Your faithful and affectionate Brother,

and humbleservant,


In the action of the 27th of August, the rifle regiment and musketry battalion were so broken up that Gen. Washington ordered the three battalions to be considered as a regiment, under the command of Lieut. Col. Brodhead, until further orders.

On Thursday, September 19, “the three battalions mutinied, and appeared on the parade under arms. After this they deserted in parties with their arms, about two hundred men in the whole, fifty of whom are here now. The rest have taken other roads. Their complaints are want of pay, want of clothes, the want of blankets, the not receiving the particular species of rations. As to their pay, they had the whole to the 1st of August, and some have deserted immediately after having their full pay to the 1st of September. A very great cause of desertion is owing to the loss of their field officers. A party attempted to desert (about thirty) but were prevented by force. A corporal at their head, thrust with his bayonet at Lieut. Lang, which he parried, the corporal is in custody; the same corporal cocked his piece at Ensign Davis, and attempted to fire. One Kelly, of Capt. Brown’s company, and Sergeant Scamell, of Howell’s company, are principal ringleaders.” (Information received from Capt. Farmer, Capt. Erwin, Lieut. Lang, Lieut. Gorley.)

The following petition “of privates in Col. Miles’ and Atlee’s battalion returned from camp without leave,” without date, is probably referable to this period:

“To the Honourable the Committee of Safety of the Province of Pennsylvania:

“We your Petitioners, Soldiers enlisted for the Province of Pennsylvania, now returned from New York Government, being Willing & Desirous of Letting your Honours know the reason of our returning. Our Commanders told us, the subscribers, that if we went out of the Province that we should be used well, and return in six weeks from the time we left the Province. We were out of the half of our Provisions Given us that was allowed to us by the Honourable the Assembly of the Province of Pennsylvania, nor never received any pay for the time we were out of the Province. We lost our Chief Commanders on Long Island, and not knowing who to apply to for Redress when out of the Province we returned to seek Redress, and hope your Honours will take it into your Consideration. Your Petitioners did not leave New York for Cowardice but for bad usage, and we are willing to fight to Defend the Province where we were Inlisted.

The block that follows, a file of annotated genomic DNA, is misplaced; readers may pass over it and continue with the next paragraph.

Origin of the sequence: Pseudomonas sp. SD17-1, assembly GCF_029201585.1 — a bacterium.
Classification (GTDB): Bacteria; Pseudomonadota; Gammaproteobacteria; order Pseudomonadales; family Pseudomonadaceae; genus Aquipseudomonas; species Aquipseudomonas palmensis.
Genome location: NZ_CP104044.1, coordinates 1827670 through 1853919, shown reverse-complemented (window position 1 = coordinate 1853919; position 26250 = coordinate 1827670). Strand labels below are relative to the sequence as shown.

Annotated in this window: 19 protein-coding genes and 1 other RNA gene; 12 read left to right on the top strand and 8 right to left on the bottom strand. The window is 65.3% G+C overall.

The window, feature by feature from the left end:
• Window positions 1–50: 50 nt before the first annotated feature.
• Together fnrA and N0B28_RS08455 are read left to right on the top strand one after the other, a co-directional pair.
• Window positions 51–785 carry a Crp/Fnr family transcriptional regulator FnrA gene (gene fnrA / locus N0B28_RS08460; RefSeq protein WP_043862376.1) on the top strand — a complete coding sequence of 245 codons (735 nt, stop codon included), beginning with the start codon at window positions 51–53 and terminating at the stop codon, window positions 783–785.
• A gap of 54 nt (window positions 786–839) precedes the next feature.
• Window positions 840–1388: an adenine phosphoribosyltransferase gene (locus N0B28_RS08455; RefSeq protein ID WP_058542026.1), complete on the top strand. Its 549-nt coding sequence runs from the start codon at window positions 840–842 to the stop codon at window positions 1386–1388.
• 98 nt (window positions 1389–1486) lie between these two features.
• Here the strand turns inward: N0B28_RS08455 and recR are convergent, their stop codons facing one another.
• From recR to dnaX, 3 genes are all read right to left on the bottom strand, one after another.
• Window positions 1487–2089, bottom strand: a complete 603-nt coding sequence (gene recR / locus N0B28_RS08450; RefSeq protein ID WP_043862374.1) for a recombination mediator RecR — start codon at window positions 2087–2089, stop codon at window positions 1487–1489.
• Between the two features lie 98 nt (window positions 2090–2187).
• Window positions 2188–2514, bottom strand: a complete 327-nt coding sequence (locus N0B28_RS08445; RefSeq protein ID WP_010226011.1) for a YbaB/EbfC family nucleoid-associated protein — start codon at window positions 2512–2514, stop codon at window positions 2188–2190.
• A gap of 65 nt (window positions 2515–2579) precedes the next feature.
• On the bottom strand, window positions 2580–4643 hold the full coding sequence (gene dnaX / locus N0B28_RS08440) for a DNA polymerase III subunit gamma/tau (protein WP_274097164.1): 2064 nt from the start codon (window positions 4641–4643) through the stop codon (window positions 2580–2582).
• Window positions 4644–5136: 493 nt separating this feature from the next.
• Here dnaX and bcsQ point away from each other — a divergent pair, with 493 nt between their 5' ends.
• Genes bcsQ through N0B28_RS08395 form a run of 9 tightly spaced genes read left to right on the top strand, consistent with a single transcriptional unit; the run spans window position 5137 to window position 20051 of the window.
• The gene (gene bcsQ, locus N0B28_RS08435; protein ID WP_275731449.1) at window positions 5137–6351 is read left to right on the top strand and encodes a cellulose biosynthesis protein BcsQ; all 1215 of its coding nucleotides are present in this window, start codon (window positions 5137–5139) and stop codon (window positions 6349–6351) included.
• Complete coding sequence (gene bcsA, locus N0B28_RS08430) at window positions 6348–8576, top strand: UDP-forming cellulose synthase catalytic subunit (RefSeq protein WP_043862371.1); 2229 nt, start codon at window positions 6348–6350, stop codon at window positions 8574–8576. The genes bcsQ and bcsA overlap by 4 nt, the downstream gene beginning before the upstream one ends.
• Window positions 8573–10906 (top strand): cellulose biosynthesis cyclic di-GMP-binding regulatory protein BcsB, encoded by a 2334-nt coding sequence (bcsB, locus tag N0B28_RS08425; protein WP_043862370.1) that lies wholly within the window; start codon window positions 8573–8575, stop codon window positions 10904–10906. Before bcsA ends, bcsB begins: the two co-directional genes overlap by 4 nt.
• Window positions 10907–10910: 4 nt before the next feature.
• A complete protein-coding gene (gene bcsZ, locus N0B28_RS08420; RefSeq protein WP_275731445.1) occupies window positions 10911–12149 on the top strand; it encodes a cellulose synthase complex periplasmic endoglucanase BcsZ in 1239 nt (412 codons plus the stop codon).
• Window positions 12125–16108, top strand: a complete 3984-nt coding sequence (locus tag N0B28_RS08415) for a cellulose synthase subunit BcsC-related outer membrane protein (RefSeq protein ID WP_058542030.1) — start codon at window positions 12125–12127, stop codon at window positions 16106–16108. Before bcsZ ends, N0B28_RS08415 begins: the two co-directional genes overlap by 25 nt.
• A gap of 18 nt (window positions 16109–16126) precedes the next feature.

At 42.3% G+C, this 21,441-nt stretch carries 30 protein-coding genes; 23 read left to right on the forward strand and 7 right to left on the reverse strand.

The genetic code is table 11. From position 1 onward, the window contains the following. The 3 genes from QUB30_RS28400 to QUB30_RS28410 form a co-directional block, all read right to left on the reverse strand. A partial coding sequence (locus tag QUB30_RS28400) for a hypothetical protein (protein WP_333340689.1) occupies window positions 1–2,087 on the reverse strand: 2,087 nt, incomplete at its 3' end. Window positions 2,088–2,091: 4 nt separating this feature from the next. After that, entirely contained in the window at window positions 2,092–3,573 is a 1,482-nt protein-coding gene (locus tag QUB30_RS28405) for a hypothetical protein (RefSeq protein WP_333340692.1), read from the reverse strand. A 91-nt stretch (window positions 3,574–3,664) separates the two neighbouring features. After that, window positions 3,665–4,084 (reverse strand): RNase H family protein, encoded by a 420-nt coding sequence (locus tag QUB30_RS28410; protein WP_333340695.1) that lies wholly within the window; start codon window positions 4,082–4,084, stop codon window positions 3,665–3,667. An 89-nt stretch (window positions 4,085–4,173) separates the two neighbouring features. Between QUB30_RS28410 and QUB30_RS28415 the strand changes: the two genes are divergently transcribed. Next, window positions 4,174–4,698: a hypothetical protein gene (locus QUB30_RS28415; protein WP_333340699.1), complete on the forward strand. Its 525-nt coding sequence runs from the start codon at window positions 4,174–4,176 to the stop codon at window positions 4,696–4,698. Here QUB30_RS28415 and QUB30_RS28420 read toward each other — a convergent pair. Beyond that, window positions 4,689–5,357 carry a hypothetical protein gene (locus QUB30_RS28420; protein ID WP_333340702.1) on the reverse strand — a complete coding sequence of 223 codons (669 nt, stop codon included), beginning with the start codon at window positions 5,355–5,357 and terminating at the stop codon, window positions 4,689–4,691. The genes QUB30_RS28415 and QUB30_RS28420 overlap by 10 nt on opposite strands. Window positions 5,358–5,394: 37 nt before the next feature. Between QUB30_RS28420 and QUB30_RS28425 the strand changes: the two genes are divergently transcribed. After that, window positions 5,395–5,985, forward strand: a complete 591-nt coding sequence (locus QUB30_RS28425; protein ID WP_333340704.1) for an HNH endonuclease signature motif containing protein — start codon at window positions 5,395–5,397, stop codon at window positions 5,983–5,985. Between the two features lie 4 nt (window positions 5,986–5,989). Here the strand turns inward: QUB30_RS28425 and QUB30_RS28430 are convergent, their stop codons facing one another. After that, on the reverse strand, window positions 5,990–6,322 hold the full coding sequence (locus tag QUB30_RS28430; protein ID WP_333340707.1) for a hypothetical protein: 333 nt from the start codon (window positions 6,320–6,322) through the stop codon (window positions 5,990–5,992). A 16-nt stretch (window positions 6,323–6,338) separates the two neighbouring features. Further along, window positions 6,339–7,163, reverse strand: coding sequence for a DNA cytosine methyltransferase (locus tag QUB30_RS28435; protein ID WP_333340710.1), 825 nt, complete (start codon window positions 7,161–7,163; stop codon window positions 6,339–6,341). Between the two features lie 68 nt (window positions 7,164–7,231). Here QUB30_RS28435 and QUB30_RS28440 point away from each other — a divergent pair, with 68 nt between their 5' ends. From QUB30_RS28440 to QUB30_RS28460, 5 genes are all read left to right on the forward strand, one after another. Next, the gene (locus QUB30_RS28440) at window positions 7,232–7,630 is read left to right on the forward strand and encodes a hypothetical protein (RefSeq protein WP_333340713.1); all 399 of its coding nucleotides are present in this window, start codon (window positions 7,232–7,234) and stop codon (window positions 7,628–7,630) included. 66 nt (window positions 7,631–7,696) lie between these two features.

“Your Petitions Humbly beg that you would take it into your Consideration.

“And your petitioners will ever pray.



By a return, dated September 27, 1776, signed by Ennion Williams, major, the First battalion had, including field, nineteen officers sixteen sergeants, three drummers, and one hundred and eight-two rank and file; the Second battalion had eighteen officers, thirteen sergeants, two drummers, two hundred and sixty-one rank and file; the musketry had eleven officers, seven sergeants, four drummers, and one hundred and forty-one rank and file. The three battalions were then in Gen. Mifflin’s brigade, and stationed at Mount Washington.

On the 5th of October (see Col. Rec., vol. X, page 743), the Council of Safety determined that the three battalions should be arranged as follows: two were to be on the Continental establishment, and to serve during the war, the other to be retained in the service of the State until the 1st of January, 1778, unless sooner discharged, and to consist of ten companies of one hundred men each, officers included. This they intended ordering home as soon as the condition of the Continental army would admit of it, as they were by arrangement to keep twelve complete battalions in the Continental service. This regiment was thereafter known as “The Pennsylvania State Regiment of Foot.” For the arrangement of captains and subaltern officers for the battalion to be kept in pay of the State see Col. Rec., vol. X, page 765.